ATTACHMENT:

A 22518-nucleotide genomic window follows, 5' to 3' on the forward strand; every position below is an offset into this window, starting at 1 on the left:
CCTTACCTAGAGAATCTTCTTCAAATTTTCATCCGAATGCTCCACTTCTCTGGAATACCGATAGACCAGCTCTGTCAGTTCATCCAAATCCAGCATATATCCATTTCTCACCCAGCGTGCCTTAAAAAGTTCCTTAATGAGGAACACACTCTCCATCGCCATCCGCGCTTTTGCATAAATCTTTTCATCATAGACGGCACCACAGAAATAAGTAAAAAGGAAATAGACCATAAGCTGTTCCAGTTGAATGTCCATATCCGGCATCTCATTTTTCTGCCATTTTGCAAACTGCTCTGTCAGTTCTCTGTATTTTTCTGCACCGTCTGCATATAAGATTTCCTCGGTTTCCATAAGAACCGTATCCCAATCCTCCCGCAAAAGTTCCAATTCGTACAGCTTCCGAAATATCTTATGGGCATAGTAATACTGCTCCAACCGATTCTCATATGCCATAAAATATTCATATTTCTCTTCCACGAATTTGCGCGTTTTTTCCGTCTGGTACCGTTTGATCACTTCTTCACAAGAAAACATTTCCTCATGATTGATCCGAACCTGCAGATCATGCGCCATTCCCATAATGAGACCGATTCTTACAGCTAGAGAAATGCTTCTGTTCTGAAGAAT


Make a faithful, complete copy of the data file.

A 22518-nucleotide genomic window follows, 5' to 3' on the forward strand; every position below is an offset into this window, starting at 1 on the left:
CCTTACCTAGAGAATCTTCTTCAAATTTTCATCCGAATGCTCCACTTCTCTGGAATACCGATAGACCAGCTCTGTCAGTTCATCCAAATCCAGCATATATCCATTTCTCACCCAGCGTGCCTTAAAAAGTTCCTTAATGAGGAACACACTCTCCATCGCCATCCGCGCTTTTGCATAAATCTTTTCATCATAGACGGCACCACAGAAATAAGTAAAAAGGAAATAGACCATAAGCTGTTCCAGTTGAATGTCCATATCCGGCATCTCATTTTTCTGCCATTTTGCAAACTGCTCTGTCAGTTCTCTGTATTTTTCTGCACCGTCTGCATATAAGATTTCCTCGGTTTCCATAAGAACCGTATCCCAATCCTCCCGCAAAAGTTCCAATTCGTACAGCTTCCGAAATATCTTATGGGCATAGTAATACTGCTCCAACCGATTCTCATATGCCATAAAATATTCATATTTCTCTTCCACGAATTTGCGCGTTTTTTCCGTCTGGTACCGTTTGATCACTTCTTCACAAGAAAACATTTCCTCATGATTGATCCGAACCTGCAGATCATGCGCCATTCCCATAATGAGACCGATTCTTACAGCTAGAGAAATGCTTCTGTTCTGAAGAAT